How many times has the Pons-Fleischmann Anomalous Heating Event been replicated in peer reviewed journals?

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    ATER is indeed surprising. The idea that some unusual surface condition in electrodes could make a reaction happen that normally does not.... Sounds very strange does it not? A bit like LENR. But of course it is less strange than LENR because there are fewer unusual characteristics to explain away.


    I think that this is commonly referred to as 'catalysis'.

  • From geometric perspective there exists interesting analogy in catalytic behavior of palladium for chemical and for nuclear reactions. The palladium often catalyses hydrogenations because it strongly absorbs hydrogen, thus transferring the reaction running in volume phase (3D) into a reaction running at surface (2D). It's evident, if we would convert the same reaction to 1D, it would run even faster - and this is just what the palladium does for nuclear reactions.


    If we look at the metal lattice, their long lines of atoms could behave like the pistons - especially these ones along boundaries of crystal grains and similar defects. In addition, the energy of collisions along lines of colliding balls has a tendency to multiply - it's nicely demonstrated for example here. Therefore locally the energy of these attenuated low-dimensional collisions can reach the levels required for fusion.


    This catalytic effect is visible in composition of products of cold fusion, which strongly favors the most stable helium, whereas during plasma fusion many neutrons and tritium is usually formed. These products also waste the energy of reaction, not to say they're doing everything radioactive. But the cold fusion doesn't release any neutrons which indicates, it favors the formation of harmless products in similar way, like the chemical catalysts. In similar way, the palladium in cars is used for promote complete burning of fuel into carbon dioxide.


    Edit: we discussed it extensively here 1, 2 - just because this forum lacks efficient full-text search and it behaves like the pile of manure covering the former insights with laeyers of another discussion, so we are pre-destined to reinvent the wheel again and again.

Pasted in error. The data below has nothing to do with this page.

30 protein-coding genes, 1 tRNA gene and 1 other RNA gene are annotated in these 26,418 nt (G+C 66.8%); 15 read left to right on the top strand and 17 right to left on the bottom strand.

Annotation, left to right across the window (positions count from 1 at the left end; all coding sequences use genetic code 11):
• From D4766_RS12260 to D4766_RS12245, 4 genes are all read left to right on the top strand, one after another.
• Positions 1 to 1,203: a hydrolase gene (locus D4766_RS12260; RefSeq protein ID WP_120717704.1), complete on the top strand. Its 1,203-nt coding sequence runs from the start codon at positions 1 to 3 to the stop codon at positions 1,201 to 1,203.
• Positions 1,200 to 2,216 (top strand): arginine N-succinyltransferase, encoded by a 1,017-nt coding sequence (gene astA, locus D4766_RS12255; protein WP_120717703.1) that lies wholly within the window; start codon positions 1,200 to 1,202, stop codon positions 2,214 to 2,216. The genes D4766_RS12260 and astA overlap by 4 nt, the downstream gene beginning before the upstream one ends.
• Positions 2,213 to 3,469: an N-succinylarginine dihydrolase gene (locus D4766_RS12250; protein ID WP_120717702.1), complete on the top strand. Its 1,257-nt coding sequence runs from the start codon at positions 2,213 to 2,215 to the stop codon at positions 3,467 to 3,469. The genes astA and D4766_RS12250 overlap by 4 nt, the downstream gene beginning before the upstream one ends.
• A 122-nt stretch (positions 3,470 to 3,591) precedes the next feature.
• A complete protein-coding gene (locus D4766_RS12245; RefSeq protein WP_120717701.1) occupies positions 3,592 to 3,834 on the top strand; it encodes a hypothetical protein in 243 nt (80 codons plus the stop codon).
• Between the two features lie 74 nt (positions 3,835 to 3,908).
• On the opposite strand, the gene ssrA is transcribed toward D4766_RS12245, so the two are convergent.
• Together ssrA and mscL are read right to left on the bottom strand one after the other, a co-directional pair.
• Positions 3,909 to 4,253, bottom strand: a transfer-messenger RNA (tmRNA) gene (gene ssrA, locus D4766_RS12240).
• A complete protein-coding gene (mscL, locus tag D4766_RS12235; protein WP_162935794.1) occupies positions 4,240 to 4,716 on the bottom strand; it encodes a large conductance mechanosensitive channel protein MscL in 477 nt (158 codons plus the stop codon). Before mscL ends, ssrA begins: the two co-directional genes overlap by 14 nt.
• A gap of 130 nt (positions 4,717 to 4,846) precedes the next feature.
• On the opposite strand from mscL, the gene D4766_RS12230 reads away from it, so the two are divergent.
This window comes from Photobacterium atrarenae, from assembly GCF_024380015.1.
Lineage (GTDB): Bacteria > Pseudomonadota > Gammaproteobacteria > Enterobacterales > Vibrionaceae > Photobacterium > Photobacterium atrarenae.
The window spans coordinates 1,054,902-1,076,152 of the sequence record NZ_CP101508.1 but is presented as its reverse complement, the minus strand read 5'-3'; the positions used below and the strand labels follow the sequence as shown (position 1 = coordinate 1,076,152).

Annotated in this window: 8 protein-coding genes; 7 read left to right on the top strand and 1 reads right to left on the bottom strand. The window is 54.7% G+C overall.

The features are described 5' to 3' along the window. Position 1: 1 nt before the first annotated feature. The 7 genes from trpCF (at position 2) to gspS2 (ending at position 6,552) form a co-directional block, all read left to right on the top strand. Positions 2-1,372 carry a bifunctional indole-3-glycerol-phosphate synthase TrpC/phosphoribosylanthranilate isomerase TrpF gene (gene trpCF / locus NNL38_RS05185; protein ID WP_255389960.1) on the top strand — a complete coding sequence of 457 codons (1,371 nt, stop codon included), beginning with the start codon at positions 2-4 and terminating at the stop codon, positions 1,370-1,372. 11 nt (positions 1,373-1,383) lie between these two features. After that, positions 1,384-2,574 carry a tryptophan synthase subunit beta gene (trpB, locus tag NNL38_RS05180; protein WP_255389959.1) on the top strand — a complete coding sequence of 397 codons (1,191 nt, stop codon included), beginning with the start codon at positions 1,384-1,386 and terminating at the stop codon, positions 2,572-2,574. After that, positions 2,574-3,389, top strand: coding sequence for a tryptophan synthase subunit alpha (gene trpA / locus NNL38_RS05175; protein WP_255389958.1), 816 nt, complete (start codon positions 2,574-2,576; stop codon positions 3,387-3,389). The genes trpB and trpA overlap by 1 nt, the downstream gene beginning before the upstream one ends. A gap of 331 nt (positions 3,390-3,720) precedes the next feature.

• ATER is indeed surprising. The idea that some unusual surface condition in electrodes could make a reaction happen that normally does not.... Sounds very strange does it not? A bit like LENR. But of course it is less strange than LENR because there are fewer unusual characteristics to explain away.

    I think that this is commonly referred to as 'catalysis'.


    Catalysis? Maybe sort of... Yes, ATER is the unexpected happening. The CFers were fixated on the idea that recombination in the electrolyte was limited to <2% because they understood an electrochemical recombination that occurred using dissolved oxygen that was limited to about that much. There were several early publications that either expressed this directly or incorporated it as an assumption. So when I proposed run-of-the-mill normal recombination occurring *below the surface of the electrolyte at the electrode itself* people defaulted to "that can't be more than 2%" (Storms did this, Fleishmann did this, Szpak did this). But if recombination is only electrochemical, then people have left out all the operational details as to how they run their recombination catalysts, what voltage, what current.... Of course that's silly, hydrogen and oxygen combine on metal surfaces without needing electric current to drive them to do so. The only neat thing that is happening in ATER is that now it is happening under a liquid covering, which does require couple of special conditions.